Feminist drama “Call Jane” is one of the more mainstream films about the hot-button topic of abortion rights, yet it never feels controversial. The film is based on a group of women in Chicago in the 1960s who called themselves the Janes, a network of underground activists who made it their mission to aid women in getting safe, if illegal, abortions. It’s a story of compassion and humanity, of women helping women. It’s also one of hope and determination, as the Janes eventually learn to perform the procedure themselves.
Suburban housewife Joy (Elizabeth Banks) lives a quiet life with her lawyer husband (Chris Messina) and daughter (Grace Edwards). She’s pregnant again, but is having complications. When her doctor discovers the baby is causing a life-threatening condition, he recommends termination of the pregnancy. Joy is turned down by the medical board since she has a slim chance of not dying by carrying the baby to term, and she gets spooked by the unsanitary world of back alley abortions after finding her way to a seedy location and eventually running out the door. Desperate, she notices a pamphlet encouraging “pregnant and alone” women to “Call Jane.” She does, and gets help from the clandestine organization of feminists.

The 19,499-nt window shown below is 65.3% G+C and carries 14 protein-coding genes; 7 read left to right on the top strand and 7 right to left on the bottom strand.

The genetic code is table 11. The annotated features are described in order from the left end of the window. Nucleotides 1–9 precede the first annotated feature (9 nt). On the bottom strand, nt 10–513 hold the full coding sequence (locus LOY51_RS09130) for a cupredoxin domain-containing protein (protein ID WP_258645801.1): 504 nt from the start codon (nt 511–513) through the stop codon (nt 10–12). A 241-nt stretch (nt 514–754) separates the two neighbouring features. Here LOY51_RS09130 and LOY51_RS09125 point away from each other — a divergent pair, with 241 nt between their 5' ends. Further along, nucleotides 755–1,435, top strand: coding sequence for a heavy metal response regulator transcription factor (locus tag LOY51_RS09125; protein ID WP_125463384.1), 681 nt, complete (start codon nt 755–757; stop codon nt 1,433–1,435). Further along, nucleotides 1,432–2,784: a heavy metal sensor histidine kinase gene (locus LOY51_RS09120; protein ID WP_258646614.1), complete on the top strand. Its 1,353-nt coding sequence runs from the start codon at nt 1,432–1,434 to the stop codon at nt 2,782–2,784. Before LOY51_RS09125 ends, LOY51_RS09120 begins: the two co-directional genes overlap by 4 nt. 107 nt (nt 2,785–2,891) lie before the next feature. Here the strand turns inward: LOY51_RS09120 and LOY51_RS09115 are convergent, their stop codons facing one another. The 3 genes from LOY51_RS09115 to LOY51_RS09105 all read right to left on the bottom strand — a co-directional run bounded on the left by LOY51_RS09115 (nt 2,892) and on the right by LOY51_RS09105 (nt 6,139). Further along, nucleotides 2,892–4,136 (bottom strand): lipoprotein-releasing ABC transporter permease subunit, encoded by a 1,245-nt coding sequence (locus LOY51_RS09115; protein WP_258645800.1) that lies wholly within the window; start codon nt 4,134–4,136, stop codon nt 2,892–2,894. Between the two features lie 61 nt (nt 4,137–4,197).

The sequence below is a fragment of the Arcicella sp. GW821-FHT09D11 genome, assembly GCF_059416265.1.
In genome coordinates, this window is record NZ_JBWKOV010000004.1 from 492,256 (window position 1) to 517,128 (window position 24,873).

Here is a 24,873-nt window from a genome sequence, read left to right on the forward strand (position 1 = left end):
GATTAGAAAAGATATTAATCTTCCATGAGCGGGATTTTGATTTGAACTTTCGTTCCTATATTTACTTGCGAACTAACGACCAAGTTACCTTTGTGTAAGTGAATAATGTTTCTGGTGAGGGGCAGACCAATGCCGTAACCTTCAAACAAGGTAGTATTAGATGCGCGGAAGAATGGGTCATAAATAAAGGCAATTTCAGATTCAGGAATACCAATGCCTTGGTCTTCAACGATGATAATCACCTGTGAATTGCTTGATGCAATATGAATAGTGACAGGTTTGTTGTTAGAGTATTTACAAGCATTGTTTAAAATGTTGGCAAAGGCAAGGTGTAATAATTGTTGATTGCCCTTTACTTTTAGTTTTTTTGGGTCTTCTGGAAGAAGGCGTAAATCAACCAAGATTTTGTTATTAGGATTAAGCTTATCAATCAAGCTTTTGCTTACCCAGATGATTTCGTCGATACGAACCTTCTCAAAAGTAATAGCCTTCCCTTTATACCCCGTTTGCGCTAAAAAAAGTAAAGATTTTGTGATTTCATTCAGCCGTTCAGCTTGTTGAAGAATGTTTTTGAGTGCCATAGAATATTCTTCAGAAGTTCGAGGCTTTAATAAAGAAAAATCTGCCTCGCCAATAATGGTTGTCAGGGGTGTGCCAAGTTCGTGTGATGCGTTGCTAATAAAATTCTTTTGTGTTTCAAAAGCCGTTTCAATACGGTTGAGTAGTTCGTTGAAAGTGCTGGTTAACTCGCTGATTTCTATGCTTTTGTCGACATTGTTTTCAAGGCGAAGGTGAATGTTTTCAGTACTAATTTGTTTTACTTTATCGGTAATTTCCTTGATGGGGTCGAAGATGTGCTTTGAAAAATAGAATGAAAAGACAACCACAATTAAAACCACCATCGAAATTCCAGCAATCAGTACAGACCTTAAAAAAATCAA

After getting a safe procedure, Jane takes charge of her life and begins volunteering to help other women in her situation. Eventually, she asks to learn the procedure and in turn, teaches her colleagues, too. The network of women grows, aiding thousands.
It’s an inspiring story, but the film is a bit draggy. It’s repetitive as writers Hayley Schore and Roshan Sethi echo the idea that women should be in control of their own medical decisions and their bodies. Abortion is a highly personal procedure that, if one chooses to have it, should be safe, affordable, and legal. A pregnant woman shouldn’t have to consider throwing herself down the stairs as a means of terminating an unwanted pregnancy in the age of modern medicine. It’s a drum that beats repeatedly here, and we all got the point long ago — even if the subject matter is chillingly relevant now more than ever.
The performances are strong and the casting on point, especially the decision to put Sigourney Weaver in the role of Virginia, who seems to be in charge of the Janes. She and Banks give layered performances that seem almost delicate on the surface, but there’s a lot of depth to both. The slightly grainy 16mm cinematography (from Grace Zozula) evokes a strong feeling of time and place, taking viewers right back to a time of unrest and change in America.
Reproductive rights are so important to protect, and “Call Jane” is a story about that and so much more. It’s uplifting to see one woman’s empathy towards others leading her to find a new purpose in helping other women in need, especially in a film that manages to be both infuriating and inspiring.
By: Louisa Moore